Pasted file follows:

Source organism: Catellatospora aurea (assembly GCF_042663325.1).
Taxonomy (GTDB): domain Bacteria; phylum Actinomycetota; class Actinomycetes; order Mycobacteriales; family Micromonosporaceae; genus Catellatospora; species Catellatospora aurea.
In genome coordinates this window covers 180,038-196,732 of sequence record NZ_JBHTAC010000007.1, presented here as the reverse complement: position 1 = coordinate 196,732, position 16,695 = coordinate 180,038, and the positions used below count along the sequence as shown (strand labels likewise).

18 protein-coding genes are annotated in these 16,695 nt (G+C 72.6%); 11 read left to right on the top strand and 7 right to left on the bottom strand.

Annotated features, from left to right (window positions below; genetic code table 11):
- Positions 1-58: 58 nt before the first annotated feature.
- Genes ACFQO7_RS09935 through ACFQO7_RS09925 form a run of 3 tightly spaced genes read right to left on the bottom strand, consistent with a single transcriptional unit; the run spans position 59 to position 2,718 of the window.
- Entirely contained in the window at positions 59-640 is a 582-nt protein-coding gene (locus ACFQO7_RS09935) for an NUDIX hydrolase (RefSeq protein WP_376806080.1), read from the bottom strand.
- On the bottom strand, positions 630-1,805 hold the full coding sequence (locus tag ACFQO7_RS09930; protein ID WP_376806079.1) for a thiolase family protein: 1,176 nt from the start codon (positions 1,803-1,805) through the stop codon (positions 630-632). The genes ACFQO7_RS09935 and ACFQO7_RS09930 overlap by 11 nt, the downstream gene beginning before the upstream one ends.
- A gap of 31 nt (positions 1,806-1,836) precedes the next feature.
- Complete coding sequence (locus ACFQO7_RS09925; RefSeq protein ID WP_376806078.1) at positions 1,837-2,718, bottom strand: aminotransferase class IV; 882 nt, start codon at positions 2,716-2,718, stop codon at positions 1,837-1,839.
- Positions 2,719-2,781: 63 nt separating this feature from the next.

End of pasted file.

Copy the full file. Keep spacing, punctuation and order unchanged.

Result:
Source organism: Catellatospora aurea (assembly GCF_042663325.1).
Taxonomy (GTDB): domain Bacteria; phylum Actinomycetota; class Actinomycetes; order Mycobacteriales; family Micromonosporaceae; genus Catellatospora; species Catellatospora aurea.
In genome coordinates this window covers 180,038-196,732 of sequence record NZ_JBHTAC010000007.1, presented here as the reverse complement: position 1 = coordinate 196,732, position 16,695 = coordinate 180,038, and the positions used below count along the sequence as shown (strand labels likewise).

18 protein-coding genes are annotated in these 16,695 nt (G+C 72.6%); 11 read left to right on the top strand and 7 right to left on the bottom strand.

Annotated features, from left to right (window positions below; genetic code table 11):
- Positions 1-58: 58 nt before the first annotated feature.
- Genes ACFQO7_RS09935 through ACFQO7_RS09925 form a run of 3 tightly spaced genes read right to left on the bottom strand, consistent with a single transcriptional unit; the run spans position 59 to position 2,718 of the window.
- Entirely contained in the window at positions 59-640 is a 582-nt protein-coding gene (locus ACFQO7_RS09935) for an NUDIX hydrolase (RefSeq protein WP_376806080.1), read from the bottom strand.
- On the bottom strand, positions 630-1,805 hold the full coding sequence (locus tag ACFQO7_RS09930; protein ID WP_376806079.1) for a thiolase family protein: 1,176 nt from the start codon (positions 1,803-1,805) through the stop codon (positions 630-632). The genes ACFQO7_RS09935 and ACFQO7_RS09930 overlap by 11 nt, the downstream gene beginning before the upstream one ends.
- A gap of 31 nt (positions 1,806-1,836) precedes the next feature.
- Complete coding sequence (locus ACFQO7_RS09925; RefSeq protein ID WP_376806078.1) at positions 1,837-2,718, bottom strand: aminotransferase class IV; 882 nt, start codon at positions 2,716-2,718, stop codon at positions 1,837-1,839.
- Positions 2,719-2,781: 63 nt separating this feature from the next.